Pagenaud 82-83
Bourdais 84-110

Verizon IndyCar Series point standings: Bourdais 53, Pagenaud 41, Dixon 35, Hunter-Reay 32, Sato 31, Castroneves 28, Andretti 26, Newgarden 24, Hinchcliffe 23, Jones 20.

More races, more friction in the future for F1

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MELBOURNE, Australia (AP) The new owners of Formula One are planning to have more races and a greater presence in North America, and wouldn’t mind revving up the ratings with some extra friction among drivers.

Sean Bratches, the managing director of commercial operations for the Formula One Group – formerly Liberty Media – which took over the running of the sport in January, is already fielding offers from promotors wanting to buy in.

Lewis Hamilton has suggested Miami and Daniel Ricciardo picked Las Vegas as places they’d like to see new races, and Bratches told a news conference Friday that “there’s no dearth of interest in bringing Formula One to circuits, both track and street, around the world.”

Bratches said he’d had a “number of inquiries from cities, states, municipalities and countries around the world that are interested.”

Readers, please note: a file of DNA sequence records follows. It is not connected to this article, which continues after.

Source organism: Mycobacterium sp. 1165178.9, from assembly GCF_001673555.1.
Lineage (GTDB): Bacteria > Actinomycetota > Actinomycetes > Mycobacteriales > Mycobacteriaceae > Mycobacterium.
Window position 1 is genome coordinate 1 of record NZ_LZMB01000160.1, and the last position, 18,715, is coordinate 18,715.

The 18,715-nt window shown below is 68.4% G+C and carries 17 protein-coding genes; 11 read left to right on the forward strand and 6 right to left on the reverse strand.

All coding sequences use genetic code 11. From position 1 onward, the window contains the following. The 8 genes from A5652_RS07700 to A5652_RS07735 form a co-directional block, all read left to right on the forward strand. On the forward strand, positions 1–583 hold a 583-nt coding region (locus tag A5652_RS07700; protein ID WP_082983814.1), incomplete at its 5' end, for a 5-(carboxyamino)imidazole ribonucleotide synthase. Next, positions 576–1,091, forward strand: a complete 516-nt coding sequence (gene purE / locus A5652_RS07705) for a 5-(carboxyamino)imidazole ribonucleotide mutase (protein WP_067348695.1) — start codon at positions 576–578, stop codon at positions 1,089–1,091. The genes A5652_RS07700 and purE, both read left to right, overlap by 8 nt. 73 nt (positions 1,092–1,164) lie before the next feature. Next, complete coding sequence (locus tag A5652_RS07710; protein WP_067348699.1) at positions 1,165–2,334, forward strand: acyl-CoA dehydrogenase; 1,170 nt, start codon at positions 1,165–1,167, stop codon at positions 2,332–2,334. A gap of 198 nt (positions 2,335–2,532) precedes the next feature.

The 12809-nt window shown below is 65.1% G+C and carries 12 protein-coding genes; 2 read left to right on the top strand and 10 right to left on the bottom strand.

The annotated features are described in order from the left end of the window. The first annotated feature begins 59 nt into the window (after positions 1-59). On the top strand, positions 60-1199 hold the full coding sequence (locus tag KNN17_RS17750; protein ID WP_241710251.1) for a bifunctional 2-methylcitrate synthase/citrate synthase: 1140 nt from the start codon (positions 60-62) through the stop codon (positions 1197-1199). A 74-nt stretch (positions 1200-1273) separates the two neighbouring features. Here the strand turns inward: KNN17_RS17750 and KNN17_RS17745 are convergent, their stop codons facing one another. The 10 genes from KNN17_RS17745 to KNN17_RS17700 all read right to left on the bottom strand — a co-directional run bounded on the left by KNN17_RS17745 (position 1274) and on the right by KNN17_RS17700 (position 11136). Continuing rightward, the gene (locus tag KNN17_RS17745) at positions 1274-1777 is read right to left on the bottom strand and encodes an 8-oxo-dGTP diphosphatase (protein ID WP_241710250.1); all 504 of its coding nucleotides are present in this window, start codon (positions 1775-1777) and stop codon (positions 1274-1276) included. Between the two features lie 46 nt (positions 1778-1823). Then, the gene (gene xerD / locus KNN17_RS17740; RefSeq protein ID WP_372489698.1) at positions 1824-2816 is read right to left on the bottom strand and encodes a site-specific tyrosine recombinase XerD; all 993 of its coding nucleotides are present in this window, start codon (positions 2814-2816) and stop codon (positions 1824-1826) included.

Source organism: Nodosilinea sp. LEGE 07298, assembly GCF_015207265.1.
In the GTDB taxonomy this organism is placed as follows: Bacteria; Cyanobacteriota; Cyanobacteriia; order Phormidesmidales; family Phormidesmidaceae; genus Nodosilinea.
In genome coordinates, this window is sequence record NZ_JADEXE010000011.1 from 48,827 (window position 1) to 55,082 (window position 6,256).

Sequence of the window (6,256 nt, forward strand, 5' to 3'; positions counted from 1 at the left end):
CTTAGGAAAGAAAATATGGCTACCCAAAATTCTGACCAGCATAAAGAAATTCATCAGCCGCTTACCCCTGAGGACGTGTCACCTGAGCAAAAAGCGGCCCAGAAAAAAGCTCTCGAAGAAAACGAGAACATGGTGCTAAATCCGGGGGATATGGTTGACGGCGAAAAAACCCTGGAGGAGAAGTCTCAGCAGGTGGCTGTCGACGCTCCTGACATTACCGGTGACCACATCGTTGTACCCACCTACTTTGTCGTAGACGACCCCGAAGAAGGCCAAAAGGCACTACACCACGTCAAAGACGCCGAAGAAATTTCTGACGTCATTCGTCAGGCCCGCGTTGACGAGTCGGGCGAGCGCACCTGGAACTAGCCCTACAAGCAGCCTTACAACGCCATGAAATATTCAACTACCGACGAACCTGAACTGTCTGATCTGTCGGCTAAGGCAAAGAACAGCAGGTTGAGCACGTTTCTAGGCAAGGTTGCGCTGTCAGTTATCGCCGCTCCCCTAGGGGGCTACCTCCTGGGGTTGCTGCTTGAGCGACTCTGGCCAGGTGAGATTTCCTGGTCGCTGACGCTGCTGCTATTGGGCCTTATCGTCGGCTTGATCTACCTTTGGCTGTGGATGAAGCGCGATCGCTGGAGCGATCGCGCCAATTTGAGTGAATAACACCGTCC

There are 20 races on the 2017 calendar, starting with the Australian Grand Prix on Sunday, and concluding with Abu Dhabi Grand Prix in November. The debate over the number and location of races has been frequent over the last decade.

F1 racing returned in 2012 to the United States, where it is held at the Circuit of the Americas in Austin, Texas, in October. While the bulk of the races remain in Europe and Asia, there are also GPs in Canada, Mexico and Brazil.

“Our interest is in expanding the number of circuits in that marketplace, leveraging Austin – our incumbent and the benchmark in terms of what we’re doing in the States,” said Bratches, adding there was clear demand for it in North America. “We’re excited about all markets around the world, but the United States is going to be a focus.”